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The term spandrel has been adapted from its original use in medieval architecture to encompass a number of meanings, all having to do with architecture or construction. In medieval architecture, it denotes the approximately triangular spaces that would appear to the upper right and left of an arch. With respect to modern arches, this term denotes the area between the arch and the boundary around it — such as a roadway above. In architecture, it may refer to the space between the top of a window on one floor and the bottom of the window directly above it on the next floor up. Spandrel beams are load-bearing beams around the perimeter of a building that extend from column to column.
Arched bridges may be classified as open-spandrel or closed-spandrel depending on the configuration of the area between the arch and the road above it. The roadway over an open-spandrel bridge is supported on a system of structural members resting on the top of the arch. In closed-spandrel bridges, the roadway is supported on earth fill beneath it and above the arch leaving no open space in the area between the arch and the roadway. A potential failure mode of such bridges is excessive moisture in the fill material. This may be caused by leakage of water lines, poorly routed storm runoff, or moisture ingress via a worn or cracked roadway surface.
In architectural design, the space between the top of a window on one floor and the window sill directly above it may also be called a spandrel. It not only serves an aesthetic function, but also provides protection by way of isolation in the event of a fire. Material selection may take both of these functions into account.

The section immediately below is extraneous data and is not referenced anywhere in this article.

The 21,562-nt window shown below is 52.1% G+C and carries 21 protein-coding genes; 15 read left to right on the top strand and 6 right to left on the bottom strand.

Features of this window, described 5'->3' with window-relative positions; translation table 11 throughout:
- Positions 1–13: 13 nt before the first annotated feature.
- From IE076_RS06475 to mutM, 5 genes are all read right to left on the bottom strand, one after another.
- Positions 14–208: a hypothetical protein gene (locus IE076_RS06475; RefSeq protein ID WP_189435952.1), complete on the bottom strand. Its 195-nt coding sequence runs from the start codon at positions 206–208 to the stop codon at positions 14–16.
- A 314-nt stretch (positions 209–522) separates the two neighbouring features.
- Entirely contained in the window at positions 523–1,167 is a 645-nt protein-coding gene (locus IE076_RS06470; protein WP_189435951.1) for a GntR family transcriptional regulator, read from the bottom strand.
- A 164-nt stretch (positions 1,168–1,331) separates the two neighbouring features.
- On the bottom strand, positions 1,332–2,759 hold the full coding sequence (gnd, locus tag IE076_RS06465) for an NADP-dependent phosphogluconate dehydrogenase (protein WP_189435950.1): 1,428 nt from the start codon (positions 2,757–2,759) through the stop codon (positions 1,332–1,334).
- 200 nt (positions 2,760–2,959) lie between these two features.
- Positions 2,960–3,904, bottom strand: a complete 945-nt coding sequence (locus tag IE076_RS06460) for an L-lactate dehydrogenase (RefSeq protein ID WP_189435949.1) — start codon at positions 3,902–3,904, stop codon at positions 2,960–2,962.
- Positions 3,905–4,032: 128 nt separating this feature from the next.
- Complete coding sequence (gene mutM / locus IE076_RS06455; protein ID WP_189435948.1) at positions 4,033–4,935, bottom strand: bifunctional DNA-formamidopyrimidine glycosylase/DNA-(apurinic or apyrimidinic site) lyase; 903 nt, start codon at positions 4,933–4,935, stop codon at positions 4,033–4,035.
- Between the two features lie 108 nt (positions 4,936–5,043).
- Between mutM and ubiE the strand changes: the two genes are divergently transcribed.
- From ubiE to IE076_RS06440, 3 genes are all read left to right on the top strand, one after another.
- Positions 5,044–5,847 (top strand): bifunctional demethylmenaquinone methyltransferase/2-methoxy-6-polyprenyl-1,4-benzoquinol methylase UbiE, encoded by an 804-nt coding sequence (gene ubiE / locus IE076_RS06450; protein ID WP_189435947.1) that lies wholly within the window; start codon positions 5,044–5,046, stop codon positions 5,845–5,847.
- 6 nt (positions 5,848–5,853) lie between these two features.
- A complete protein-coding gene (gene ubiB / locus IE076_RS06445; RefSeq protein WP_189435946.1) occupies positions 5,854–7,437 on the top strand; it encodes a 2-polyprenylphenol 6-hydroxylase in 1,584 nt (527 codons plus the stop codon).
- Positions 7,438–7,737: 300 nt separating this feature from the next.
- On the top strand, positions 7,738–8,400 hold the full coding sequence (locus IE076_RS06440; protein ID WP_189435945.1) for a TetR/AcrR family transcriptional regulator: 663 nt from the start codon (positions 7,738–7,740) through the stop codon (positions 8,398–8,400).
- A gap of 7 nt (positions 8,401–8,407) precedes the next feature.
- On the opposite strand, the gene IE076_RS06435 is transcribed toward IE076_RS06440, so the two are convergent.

A stone or metal spandrel panel may be used to achieve a smooth, finished exterior appearance by hiding aesthetically unappealing construction from view. Glass can be used for decorative effect with particular colors and shapes or to create the illusion that nothing is present in the space. Such spandrels are not generally load-bearing structural elements.
Spandrel beams are load-bearing structural members around the perimeter of a floor of a building. Not only may they support loads from the roof and other floors, they may also help support a building's walls. For example, walls expected to experience significant forces from wind may be anchored to these beams to better distribute the load.
While an interior beam may be loaded on both sides, a spandrel beam is loaded on one side only. This raises the possibility of twisting of the beam in torsion, which is a concern that must be taken into account in the design of the structure. Strategic material selection can help mitigate this design issue by taking advantage of materials with compatible ductilities, compressive strengths, and other related material properties.
Interesting article. I guessed that spandrel was a new man-made stretch clothlike material! Boy, was I wrong!
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